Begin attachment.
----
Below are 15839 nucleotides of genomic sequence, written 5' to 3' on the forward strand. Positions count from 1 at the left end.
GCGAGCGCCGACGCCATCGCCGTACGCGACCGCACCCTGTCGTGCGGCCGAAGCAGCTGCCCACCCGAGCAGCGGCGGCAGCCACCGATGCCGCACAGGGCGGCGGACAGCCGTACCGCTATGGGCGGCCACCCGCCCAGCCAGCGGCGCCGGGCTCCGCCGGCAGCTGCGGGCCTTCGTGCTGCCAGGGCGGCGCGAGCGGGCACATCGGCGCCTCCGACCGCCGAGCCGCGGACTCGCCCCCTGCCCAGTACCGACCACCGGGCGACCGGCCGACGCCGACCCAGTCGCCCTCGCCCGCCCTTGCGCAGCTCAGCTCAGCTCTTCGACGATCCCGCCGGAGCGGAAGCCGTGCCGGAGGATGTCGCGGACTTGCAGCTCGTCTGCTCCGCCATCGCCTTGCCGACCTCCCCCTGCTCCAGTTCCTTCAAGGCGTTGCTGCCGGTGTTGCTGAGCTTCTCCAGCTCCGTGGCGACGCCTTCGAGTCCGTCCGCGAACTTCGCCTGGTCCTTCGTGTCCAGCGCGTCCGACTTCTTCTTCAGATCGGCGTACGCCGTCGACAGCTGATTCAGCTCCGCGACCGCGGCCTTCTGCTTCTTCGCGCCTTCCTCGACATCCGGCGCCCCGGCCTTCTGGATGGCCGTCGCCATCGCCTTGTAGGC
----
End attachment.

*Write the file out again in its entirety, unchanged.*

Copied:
Below are 15839 nucleotides of genomic sequence, written 5' to 3' on the forward strand. Positions count from 1 at the left end.
GCGAGCGCCGACGCCATCGCCGTACGCGACCGCACCCTGTCGTGCGGCCGAAGCAGCTGCCCACCCGAGCAGCGGCGGCAGCCACCGATGCCGCACAGGGCGGCGGACAGCCGTACCGCTATGGGCGGCCACCCGCCCAGCCAGCGGCGCCGGGCTCCGCCGGCAGCTGCGGGCCTTCGTGCTGCCAGGGCGGCGCGAGCGGGCACATCGGCGCCTCCGACCGCCGAGCCGCGGACTCGCCCCCTGCCCAGTACCGACCACCGGGCGACCGGCCGACGCCGACCCAGTCGCCCTCGCCCGCCCTTGCGCAGCTCAGCTCAGCTCTTCGACGATCCCGCCGGAGCGGAAGCCGTGCCGGAGGATGTCGCGGACTTGCAGCTCGTCTGCTCCGCCATCGCCTTGCCGACCTCCCCCTGCTCCAGTTCCTTCAAGGCGTTGCTGCCGGTGTTGCTGAGCTTCTCCAGCTCCGTGGCGACGCCTTCGAGTCCGTCCGCGAACTTCGCCTGGTCCTTCGTGTCCAGCGCGTCCGACTTCTTCTTCAGATCGGCGTACGCCGTCGACAGCTGATTCAGCTCCGCGACCGCGGCCTTCTGCTTCTTCGCGCCTTCCTCGACATCCGGCGCCCCGGCCTTCTGGATGGCCGTCGCCATCGCCTTGTAGGC